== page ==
Every successful journey needs a good map, so your road to good health needs the data to ensure you will reach your destination. Think of it this way: If you don’t know the root cause of a problem, you don’t know the best starting point and route to follow. A thorough evaluation of your overall health is essential to plot your road to success.
Conventional medicine typically focuses on just one aspect of that journey. Testing is narrow in scope and focuses on a specific symptom, so any treatment plan lacks the complete data necessary for a holistic approach to healing.
In contrast, functional lab testing has the ability to look at the entire body. That’s because our health isn’t a collection of siloed processes, but rather a complex network. Examining your overall health allows your healthcare provider – and yourself – to take a step back and look at the big picture. A treatment plan is therefore comprehensive instead of merely focusing on getting rid of one symptom.
What Is Functional Lab Testing?
Just as the name implies, functional lab testing aims to determine how your body is functioning as a unit. Most common tests could involve:
- Blood tests
- Saliva tests
- Stool samples
- Urine samples
The data gathered through these tests may help to determine the impact of nutrition, stress, environment, hormones, genetics, and more on your body. It can also assess the state of your microbiome – the bacteria in your gut. As a result, you have more information to determine the underlying causes of any health issue.
Key Functional Tests
An integrative healthcare practitioner will determine the best tests for you since there’s no set formula for testing. Some of the most common and informative tests include:
The impact of your hormone levels on your overall health – both physical and mental – is far-reaching and often underestimated. Unbalanced levels of cortisol, DHEA, progesterone, testosterone, estrogen, androgens, insulin, and thyroid hormones can all impact your wellbeing in ways that can be difficult to diagnose through standard tests. Debilitating symptoms like weight problems, mood issues, and fatigue can continue unnecessarily without targeted hormone testing.
It’s often important to have a complete panel, instead of focusing on one, since you want to see the balance of different hormones, like estrogen and progesterone. Hormone testing can be done by blood tests or saliva tests.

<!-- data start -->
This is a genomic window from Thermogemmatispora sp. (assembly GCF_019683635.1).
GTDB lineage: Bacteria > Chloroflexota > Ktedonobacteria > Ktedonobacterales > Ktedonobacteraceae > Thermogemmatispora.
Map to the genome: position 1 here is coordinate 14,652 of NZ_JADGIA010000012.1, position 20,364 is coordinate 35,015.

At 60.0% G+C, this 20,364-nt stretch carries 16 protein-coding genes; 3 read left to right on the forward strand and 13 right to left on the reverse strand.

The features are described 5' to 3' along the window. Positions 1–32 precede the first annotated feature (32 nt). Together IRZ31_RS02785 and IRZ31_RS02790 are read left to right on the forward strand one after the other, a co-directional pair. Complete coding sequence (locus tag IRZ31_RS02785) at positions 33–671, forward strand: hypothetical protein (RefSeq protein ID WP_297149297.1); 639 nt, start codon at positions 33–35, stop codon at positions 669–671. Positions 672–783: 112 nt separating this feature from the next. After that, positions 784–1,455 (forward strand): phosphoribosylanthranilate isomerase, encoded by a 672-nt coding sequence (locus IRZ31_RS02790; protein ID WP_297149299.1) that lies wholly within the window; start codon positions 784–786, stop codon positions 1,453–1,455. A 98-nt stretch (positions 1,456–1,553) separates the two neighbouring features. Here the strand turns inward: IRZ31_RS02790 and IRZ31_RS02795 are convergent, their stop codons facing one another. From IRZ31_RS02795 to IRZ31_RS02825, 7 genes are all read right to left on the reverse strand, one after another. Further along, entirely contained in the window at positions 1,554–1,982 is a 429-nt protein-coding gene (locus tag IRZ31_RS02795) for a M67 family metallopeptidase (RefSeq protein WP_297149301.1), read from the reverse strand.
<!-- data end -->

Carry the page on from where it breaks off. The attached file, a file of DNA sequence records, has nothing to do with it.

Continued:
Gut health assessments
This is another frequently overlooked function with broad implications on your health. In fact, science is only now starting to recognize that your gut health greatly impacts a broad range of common health issues, including depression, obesity, and diabetes. Even your cardiovascular health is impacted by the microbiome. Modern lifestyles and diets harm your gut by disturbing the delicate balance of bacteria, leading to inflammation and malabsorption of essential nutrients. Tests to gauge your gut health include:
- Stool analysis: These tests can uncover issues with malabsorption, which could be caused by damage to the intestine, or conditions like celiac, Crohn’s disease, or autoimmune disorders.
- SIBO breath test: SIBO stands for small intestinal bacterial overgrowth. By measuring the amount of hydrogen in your breath after consuming sugar, it can gauge the amount of bacteria in your small intestine, and your ability to digest certain sugars, such as lactose.
- Zonulin antibody testing: Zonulin is a protein that helps maintain the correct degree of permeability in your gut. Testing for zonulin antibodies may help diagnose leaky gut syndrome. Testing for antibodies generally gives more accurate results than testing zonulin levels.
Food sensitivity assessments
Sensitivities to certain foods can have a profound impact on your overall health, but they’re notoriously difficult to diagnose on your own, in part because there is a wide range of possible reactions. It’s best to work with a healthcare practitioner. Tests that can look for possible sensitivities include elimination diets and blood tests evaluating factors such as immunoglobulin G (IgG) antibodies.
Tests for inflammation markers
Inflammation is often a sign that something is amiss in your body, but most standard checkups don’t evaluate for signs of inflammation. Markers to test include:
- C-reactive protein